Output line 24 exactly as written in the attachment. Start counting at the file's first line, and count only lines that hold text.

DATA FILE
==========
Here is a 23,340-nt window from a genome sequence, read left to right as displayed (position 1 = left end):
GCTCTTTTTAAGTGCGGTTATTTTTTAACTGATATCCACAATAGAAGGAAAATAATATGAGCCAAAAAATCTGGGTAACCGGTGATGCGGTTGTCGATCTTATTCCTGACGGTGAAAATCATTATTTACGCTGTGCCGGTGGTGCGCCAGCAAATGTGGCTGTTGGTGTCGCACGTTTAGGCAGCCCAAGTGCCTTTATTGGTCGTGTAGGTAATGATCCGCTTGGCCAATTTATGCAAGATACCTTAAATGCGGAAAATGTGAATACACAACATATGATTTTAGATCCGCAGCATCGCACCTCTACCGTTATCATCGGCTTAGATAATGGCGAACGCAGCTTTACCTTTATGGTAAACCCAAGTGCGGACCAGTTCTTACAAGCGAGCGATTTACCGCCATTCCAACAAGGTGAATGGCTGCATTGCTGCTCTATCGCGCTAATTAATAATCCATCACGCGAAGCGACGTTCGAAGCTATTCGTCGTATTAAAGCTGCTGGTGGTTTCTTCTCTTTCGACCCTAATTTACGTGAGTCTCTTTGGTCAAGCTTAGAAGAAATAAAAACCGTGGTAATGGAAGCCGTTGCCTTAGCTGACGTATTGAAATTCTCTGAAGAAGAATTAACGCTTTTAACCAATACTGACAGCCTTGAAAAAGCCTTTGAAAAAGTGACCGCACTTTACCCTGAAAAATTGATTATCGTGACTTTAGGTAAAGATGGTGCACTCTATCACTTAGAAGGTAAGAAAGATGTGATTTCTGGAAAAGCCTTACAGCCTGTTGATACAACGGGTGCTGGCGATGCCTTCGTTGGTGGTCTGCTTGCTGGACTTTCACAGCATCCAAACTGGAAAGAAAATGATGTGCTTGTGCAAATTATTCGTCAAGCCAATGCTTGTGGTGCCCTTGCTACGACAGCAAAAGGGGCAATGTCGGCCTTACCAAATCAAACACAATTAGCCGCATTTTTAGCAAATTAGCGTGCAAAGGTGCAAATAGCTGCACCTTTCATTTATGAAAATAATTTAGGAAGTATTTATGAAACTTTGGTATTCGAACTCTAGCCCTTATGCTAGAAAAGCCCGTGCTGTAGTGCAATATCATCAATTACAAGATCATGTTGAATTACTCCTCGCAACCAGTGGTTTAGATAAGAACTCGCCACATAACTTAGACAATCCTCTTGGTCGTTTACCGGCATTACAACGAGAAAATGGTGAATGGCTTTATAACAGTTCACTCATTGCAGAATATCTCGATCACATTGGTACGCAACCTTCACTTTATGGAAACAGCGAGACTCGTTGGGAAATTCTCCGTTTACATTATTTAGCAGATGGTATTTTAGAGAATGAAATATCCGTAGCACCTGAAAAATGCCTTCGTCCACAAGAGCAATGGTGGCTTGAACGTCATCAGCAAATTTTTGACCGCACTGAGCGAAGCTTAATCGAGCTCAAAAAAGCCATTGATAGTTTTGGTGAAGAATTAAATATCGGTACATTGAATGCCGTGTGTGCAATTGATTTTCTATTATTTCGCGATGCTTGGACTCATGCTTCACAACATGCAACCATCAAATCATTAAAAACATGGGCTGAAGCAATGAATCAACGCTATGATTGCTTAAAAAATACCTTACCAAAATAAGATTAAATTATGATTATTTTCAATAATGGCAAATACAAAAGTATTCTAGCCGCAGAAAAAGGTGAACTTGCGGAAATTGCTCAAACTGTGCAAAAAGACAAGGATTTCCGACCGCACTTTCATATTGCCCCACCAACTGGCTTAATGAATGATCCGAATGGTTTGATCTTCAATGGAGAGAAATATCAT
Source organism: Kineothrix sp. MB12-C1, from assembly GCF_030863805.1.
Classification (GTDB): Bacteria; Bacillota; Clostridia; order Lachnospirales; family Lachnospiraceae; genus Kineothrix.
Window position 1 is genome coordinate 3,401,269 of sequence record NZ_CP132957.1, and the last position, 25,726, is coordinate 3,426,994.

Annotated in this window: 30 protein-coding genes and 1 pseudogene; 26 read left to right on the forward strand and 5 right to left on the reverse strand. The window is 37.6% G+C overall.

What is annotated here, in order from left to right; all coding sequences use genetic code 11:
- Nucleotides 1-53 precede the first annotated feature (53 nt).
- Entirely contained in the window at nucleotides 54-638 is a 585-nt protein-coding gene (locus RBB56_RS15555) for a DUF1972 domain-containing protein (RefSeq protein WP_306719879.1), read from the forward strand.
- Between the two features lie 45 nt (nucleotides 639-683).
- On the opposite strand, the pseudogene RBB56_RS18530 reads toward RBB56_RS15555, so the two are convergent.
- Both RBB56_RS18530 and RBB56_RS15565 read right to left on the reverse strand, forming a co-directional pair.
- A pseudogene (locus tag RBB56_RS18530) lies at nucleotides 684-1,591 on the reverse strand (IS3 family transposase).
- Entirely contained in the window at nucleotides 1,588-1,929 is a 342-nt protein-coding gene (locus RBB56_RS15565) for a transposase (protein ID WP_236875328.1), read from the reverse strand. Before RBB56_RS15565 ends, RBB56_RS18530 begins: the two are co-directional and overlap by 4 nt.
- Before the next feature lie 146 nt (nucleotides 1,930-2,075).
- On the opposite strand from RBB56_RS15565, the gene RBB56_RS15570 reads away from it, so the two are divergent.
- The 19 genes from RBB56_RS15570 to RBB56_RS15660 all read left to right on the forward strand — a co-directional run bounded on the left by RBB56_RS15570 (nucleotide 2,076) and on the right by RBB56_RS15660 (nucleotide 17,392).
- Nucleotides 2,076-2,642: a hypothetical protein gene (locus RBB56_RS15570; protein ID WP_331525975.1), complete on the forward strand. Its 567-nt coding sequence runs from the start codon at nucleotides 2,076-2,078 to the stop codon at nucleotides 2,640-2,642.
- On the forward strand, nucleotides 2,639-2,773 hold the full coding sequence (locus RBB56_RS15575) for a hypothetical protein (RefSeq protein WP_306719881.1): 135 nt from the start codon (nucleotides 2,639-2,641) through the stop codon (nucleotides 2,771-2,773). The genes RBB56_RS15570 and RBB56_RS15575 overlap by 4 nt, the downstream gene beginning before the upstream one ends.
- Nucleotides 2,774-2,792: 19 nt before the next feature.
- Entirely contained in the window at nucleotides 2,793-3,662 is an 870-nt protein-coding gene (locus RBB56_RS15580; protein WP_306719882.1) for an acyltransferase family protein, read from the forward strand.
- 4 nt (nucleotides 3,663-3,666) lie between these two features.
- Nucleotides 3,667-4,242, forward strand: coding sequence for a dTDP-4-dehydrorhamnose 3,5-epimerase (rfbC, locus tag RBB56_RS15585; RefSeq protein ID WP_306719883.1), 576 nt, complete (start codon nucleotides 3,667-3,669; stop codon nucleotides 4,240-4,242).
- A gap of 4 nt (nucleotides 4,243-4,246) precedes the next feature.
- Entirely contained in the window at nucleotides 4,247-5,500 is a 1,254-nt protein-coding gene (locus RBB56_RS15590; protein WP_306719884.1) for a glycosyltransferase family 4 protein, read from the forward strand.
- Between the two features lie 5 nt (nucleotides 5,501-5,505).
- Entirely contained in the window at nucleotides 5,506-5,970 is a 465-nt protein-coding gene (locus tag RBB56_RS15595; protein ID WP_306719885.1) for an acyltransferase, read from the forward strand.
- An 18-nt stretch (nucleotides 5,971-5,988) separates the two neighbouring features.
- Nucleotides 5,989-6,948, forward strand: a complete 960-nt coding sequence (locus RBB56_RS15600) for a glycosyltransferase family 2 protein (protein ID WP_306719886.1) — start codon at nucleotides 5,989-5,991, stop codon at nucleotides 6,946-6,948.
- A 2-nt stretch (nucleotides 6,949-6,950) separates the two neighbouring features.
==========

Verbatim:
- A gap of 4 nt (nucleotides 4,243-4,246) precedes the next feature.